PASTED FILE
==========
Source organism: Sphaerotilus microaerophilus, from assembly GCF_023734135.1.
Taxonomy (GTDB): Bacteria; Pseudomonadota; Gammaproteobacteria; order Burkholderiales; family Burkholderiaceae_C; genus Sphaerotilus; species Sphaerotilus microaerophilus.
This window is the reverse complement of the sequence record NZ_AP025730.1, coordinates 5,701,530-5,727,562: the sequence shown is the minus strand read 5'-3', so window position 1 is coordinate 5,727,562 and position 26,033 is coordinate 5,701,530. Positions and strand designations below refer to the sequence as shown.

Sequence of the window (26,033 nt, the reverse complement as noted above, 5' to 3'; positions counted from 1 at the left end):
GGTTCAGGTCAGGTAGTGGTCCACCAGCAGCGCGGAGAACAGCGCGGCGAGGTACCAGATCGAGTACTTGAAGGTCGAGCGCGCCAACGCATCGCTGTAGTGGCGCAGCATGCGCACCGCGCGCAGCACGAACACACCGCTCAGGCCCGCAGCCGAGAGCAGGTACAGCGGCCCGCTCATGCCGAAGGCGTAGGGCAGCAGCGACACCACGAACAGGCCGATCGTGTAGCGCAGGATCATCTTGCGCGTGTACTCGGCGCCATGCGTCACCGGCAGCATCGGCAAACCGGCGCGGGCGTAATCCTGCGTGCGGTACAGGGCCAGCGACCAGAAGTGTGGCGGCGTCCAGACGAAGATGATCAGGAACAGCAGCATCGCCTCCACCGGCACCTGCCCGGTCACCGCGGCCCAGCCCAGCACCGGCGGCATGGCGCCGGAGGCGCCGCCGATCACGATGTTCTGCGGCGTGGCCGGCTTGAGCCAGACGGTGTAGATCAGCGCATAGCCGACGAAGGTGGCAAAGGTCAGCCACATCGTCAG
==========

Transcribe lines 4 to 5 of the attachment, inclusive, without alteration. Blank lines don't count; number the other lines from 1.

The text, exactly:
Sequence of the window (26,033 nt, the reverse complement as noted above, 5' to 3'; positions counted from 1 at the left end):
GGTTCAGGTCAGGTAGTGGTCCACCAGCAGCGCGGAGAACAGCGCGGCGAGGTACCAGATCGAGTACTTGAAGGTCGAGCGCGCCAACGCATCGCTGTAGTGGCGCAGCATGCGCACCGCGCGCAGCACGAACACACCGCTCAGGCCCGCAGCCGAGAGCAGGTACAGCGGCCCGCTCATGCCGAAGGCGTAGGGCAGCAGCGACACCACGAACAGGCCGATCGTGTAGCGCAGGATCATCTTGCGCGTGTACTCGGCGCCATGCGTCACCGGCAGCATCGGCAAACCGGCGCGGGCGTAATCCTGCGTGCGGTACAGGGCCAGCGACCAGAAGTGTGGCGGCGTCCAGACGAAGATGATCAGGAACAGCAGCATCGCCTCCACCGGCACCTGCCCGGTCACCGCGGCCCAGCCCAGCACCGGCGGCATGGCGCCGGAGGCGCCGCCGATCACGATGTTCTGCGGCGTGGCCGGCTTGAGCCAGACGGTGTAGATCAGCGCATAGCCGACGAAGGTGGCAAAGGTCAGCCACATCGTCAG